How To Pack A Backpacking Pack
A Guide To Comfort & Convenience On The Trail
Trekking off-grid on a human-powered adventure with everything you need to stay alive on your back can be a pain—literally. Especially if you don’t have an organized approach to packing. However, even if you have a lot of gear for a multi-day trip, a well-packed backpack doesn’t have to feel as if you’re carrying your life on your shoulders. While there’s no one right way to pack, there are some general guidelines you can follow for comfort and convenience on the trail.
The heavier and bulkier your pack is, the more fatigue and inconvenience you’ll feel on the trail. Knowing exactly what to bring and what not to bring will take time and practice, but avoiding overpacking is the simplest way you can set yourself up for success. It’s easy to fall into the trap of bringing along a lot of gear just in case you might use it or need it. There are many ways you can lighten your load, but a surefire strategy for avoiding overpacking is to lay out all of your gear that you want to take with you and organize it into four general piles:
- Shelter and sleep
- Food and cooking
- Clothes & accessories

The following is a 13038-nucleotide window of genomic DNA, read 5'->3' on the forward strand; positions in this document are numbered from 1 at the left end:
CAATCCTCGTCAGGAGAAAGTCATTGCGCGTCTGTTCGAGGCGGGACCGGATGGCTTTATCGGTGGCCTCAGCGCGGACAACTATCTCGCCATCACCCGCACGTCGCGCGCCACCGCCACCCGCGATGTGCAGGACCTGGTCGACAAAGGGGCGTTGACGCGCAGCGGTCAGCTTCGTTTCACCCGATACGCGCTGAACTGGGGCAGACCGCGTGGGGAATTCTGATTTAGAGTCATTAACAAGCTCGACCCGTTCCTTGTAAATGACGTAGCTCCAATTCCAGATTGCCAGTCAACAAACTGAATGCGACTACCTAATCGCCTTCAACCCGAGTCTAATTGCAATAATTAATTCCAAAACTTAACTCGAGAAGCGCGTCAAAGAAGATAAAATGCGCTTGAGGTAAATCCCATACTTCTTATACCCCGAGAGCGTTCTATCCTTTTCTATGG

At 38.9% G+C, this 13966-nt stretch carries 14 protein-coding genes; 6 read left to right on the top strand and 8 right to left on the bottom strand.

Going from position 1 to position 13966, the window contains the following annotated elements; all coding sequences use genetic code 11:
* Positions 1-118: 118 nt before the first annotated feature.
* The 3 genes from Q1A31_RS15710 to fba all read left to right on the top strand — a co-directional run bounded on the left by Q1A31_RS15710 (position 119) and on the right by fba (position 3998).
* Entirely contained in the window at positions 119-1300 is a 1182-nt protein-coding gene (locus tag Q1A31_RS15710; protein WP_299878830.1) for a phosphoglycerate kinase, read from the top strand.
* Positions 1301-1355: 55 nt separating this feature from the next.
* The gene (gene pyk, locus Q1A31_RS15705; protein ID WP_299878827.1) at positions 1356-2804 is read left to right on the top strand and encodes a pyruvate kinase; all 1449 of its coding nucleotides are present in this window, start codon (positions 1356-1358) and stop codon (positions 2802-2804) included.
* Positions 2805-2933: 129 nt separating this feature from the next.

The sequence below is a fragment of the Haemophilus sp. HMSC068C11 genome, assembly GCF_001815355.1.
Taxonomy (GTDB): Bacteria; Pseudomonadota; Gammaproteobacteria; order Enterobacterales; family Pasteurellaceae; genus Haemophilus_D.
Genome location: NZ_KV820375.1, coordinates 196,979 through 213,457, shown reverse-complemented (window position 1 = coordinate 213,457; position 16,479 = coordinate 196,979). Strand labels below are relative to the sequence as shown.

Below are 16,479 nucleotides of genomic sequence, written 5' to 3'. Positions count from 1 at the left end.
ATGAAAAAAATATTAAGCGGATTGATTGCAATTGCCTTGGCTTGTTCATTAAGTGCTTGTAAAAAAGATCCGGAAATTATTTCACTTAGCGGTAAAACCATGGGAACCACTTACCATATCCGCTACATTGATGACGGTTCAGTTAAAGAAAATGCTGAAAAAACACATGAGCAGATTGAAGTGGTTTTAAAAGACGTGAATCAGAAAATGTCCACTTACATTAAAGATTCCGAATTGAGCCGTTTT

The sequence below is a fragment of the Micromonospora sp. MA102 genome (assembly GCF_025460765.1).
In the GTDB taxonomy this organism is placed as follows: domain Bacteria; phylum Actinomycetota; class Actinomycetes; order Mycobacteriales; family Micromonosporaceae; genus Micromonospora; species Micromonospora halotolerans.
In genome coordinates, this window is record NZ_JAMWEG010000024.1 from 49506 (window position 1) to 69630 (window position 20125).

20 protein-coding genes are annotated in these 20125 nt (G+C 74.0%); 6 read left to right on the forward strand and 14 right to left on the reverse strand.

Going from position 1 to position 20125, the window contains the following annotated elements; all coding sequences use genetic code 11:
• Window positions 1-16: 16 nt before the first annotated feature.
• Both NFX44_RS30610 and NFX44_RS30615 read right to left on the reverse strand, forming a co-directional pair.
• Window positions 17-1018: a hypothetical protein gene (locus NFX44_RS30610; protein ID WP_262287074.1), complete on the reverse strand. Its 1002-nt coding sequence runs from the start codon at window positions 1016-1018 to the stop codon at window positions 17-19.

- Easy access
Organizing your gear into these four piles will help you visualize the sheer volume of what you’re trying to bring. Seeing it all laid out on the floor can help you whittle away the non-essentials, and the items you can most likely do without. Laying everything out can also help you make sure you aren’t forgetting anything, giving you peace of mind while you’re hiking. You’ll also be able to strategically pack your backpack in a more organized fashion instead of trying to create space for some last-minute bulky items you forgot after you already packed up.
Just because you’re carrying your life on your back for the next few days, doesn’t mean you have to be uncomfortable. Backpacking packs are designed to carry all of your gear in a beautiful, ergonomic, and breathable package.